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Exchange Server 2013 : Defining a Highly Available Messaging Solution - Achieving High Availability

11/19/2013 6:49:20 PM
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Raising the availability of any system has a direct cost implication. Exchange is in a league of its own in terms of interdependency with other systems. Following are a number of factors to consider that will dramatically influence both cost and complexity when planning for high availability:

Process Existing processes for a decentralized, non-highly available system will not suffice when considering a move to a highly centralized or a higher level of availability. Increased hardware cost is only one of the factors to consider with high availability. Another is the cost of a larger number of processes, often interdependent with each other.

User Locations Users may be centralized in one well-connected campus or located in many different geographies across the globe, all with varying connectivity and power, which may or may not be guaranteed.

Servers Server construction may or may not have its own availability factors to consider. Memory bank redundancy, power supply redundancy, processor redundancy, and backplane failure in the case of blade servers are some of the factors that influence total server availability.

Network End users may have varying amounts of bandwidth available to access email as well as different network topologies, which themselves may present points of failure. Do the datacenters hosting the Exchange servers have multiple connection points to the Internet as well as redundant routes to the rest of the network? Are the routing and the switch fabric redundant? Are firewalls and reverse proxy/hygiene solutions redundant?

Power to the Datacenter Power availability is often taken for granted. Events have shown, however, that power may be compromised during extreme weather or may not be guaranteed in some parts of the world at all.

Power to the Racks Is the power to the racks themselves wired so that loss of any one power source or power distribution point within a rack does not affect the entire contents of the rack?

Cooling Cooling is another critical measure of datacenter availability. Do the datacenters housing your servers have redundant cooling available in the event of an outage?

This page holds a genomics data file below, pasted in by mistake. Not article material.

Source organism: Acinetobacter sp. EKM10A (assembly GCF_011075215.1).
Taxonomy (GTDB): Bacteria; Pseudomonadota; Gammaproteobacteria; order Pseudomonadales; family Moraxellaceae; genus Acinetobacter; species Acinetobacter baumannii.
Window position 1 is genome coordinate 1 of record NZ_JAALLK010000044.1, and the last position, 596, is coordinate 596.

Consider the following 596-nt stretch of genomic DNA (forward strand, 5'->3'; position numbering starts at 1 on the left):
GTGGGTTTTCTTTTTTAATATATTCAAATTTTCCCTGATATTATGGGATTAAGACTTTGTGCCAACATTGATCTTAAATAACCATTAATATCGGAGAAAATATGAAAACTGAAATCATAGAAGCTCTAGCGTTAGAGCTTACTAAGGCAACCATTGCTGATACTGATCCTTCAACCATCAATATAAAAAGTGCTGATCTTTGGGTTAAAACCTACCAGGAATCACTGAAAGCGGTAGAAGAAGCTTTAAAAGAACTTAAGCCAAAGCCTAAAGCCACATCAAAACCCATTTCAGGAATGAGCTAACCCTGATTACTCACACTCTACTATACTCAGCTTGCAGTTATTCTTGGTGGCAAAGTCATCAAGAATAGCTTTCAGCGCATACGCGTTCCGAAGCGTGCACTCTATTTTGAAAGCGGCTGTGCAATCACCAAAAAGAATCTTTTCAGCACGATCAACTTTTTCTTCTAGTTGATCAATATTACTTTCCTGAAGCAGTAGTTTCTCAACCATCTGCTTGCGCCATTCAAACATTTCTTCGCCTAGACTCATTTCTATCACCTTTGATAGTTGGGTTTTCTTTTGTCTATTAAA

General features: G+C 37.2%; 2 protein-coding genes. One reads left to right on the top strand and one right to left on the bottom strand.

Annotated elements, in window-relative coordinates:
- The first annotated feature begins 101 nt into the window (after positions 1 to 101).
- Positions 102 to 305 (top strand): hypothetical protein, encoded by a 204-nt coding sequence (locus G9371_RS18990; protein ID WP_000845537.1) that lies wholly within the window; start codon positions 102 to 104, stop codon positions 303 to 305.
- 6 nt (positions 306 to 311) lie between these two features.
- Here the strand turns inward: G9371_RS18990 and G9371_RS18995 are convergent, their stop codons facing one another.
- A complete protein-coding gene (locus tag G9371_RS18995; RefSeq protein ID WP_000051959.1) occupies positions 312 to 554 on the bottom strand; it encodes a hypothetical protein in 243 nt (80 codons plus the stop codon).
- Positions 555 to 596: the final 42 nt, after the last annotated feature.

Cloud Solutions You may rely on an external cloud solution for some of the availability of your infrastructure. Does your vendor have a published availability strategy, and does that strategy map to your desired availability goals in a compatible manner?

Virtualization While virtualization carries with it the promise of on-demand capacity and higher levels of availability, Exchange may not fit into your current virtualization strategy. You may be increasing risk and lowering availability by virtualizing Exchange, as opposed to deploying on physical hardware.

Capacity All of the points mentioned thus far have a measure of available capacity that may be overwhelmed or compromised during an outage or a denial-of-service attack.

Single Points of Failure When increasing availability, redundancy of components is a given. However, one not so obvious factor is a single point of failure or, as you learned earlier, a failure domain. A failure domain could include an individual server, power supply, the network, the rack itself, or any datacenter component, including the datacenter itself.

This is not meant as an exhaustive list of all possible factors. Your own analysis of your environment may yield a number of other factors that may be relevant.

Once you identify the factors influencing availability, you can evaluate each in an attempt to mitigate them. For example, let's say your analysis has shown that cooling and the centralization of all IT into a single datacenter represent a single point of failure. The business will remedy the lack of cooling redundancy, but it will not build or rent another datacenter. You may want to capture this and other potential factors as demonstrated in Table 1.

TABLE 1: Availability factors and mitigation


When calculating availability (remember that total availability is a product of all the availability factors), the biggest factor influencing total availability is the component(s) in the entire chain that is most likely to fail. When calculating total availability, a single machine is not very redundant, and it is able to drop the total availability of a single factor, such as networking or mail flow, quite significantly.

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